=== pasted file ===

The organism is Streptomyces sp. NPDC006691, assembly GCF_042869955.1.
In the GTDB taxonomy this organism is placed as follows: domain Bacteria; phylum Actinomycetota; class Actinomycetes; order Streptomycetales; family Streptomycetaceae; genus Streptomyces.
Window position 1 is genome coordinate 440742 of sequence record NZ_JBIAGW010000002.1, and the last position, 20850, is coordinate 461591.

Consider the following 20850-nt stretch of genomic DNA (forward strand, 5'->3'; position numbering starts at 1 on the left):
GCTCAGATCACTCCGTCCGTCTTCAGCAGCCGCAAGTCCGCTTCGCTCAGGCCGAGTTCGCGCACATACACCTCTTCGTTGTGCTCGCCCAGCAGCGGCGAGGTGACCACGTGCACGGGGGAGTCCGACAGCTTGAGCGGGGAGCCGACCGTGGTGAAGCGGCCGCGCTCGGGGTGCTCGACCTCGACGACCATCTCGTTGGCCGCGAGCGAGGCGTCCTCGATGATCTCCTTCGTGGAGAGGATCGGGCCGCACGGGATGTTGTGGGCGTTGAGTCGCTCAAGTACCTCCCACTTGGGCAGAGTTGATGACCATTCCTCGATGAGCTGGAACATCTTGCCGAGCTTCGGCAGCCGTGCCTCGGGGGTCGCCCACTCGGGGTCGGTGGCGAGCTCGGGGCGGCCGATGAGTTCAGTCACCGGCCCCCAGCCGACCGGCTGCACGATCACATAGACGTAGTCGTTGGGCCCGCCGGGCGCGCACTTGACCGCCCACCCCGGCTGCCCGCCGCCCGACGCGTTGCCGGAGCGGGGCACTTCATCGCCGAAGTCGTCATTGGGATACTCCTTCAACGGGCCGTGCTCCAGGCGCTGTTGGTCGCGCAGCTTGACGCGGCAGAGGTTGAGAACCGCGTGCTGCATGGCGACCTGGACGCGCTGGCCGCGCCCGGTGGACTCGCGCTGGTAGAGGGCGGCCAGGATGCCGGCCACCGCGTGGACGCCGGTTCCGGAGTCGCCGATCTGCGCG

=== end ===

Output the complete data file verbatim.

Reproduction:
The organism is Streptomyces sp. NPDC006691, assembly GCF_042869955.1.
In the GTDB taxonomy this organism is placed as follows: domain Bacteria; phylum Actinomycetota; class Actinomycetes; order Streptomycetales; family Streptomycetaceae; genus Streptomyces.
Window position 1 is genome coordinate 440742 of sequence record NZ_JBIAGW010000002.1, and the last position, 20850, is coordinate 461591.

Consider the following 20850-nt stretch of genomic DNA (forward strand, 5'->3'; position numbering starts at 1 on the left):
GCTCAGATCACTCCGTCCGTCTTCAGCAGCCGCAAGTCCGCTTCGCTCAGGCCGAGTTCGCGCACATACACCTCTTCGTTGTGCTCGCCCAGCAGCGGCGAGGTGACCACGTGCACGGGGGAGTCCGACAGCTTGAGCGGGGAGCCGACCGTGGTGAAGCGGCCGCGCTCGGGGTGCTCGACCTCGACGACCATCTCGTTGGCCGCGAGCGAGGCGTCCTCGATGATCTCCTTCGTGGAGAGGATCGGGCCGCACGGGATGTTGTGGGCGTTGAGTCGCTCAAGTACCTCCCACTTGGGCAGAGTTGATGACCATTCCTCGATGAGCTGGAACATCTTGCCGAGCTTCGGCAGCCGTGCCTCGGGGGTCGCCCACTCGGGGTCGGTGGCGAGCTCGGGGCGGCCGATGAGTTCAGTCACCGGCCCCCAGCCGACCGGCTGCACGATCACATAGACGTAGTCGTTGGGCCCGCCGGGCGCGCACTTGACCGCCCACCCCGGCTGCCCGCCGCCCGACGCGTTGCCGGAGCGGGGCACTTCATCGCCGAAGTCGTCATTGGGATACTCCTTCAACGGGCCGTGCTCCAGGCGCTGTTGGTCGCGCAGCTTGACGCGGCAGAGGTTGAGAACCGCGTGCTGCATGGCGACCTGGACGCGCTGGCCGCGCCCGGTGGACTCGCGCTGGTAGAGGGCGGCCAGGATGCCGGCCACCGCGTGGACGCCGGTTCCGGAGTCGCCGATCTGCGCG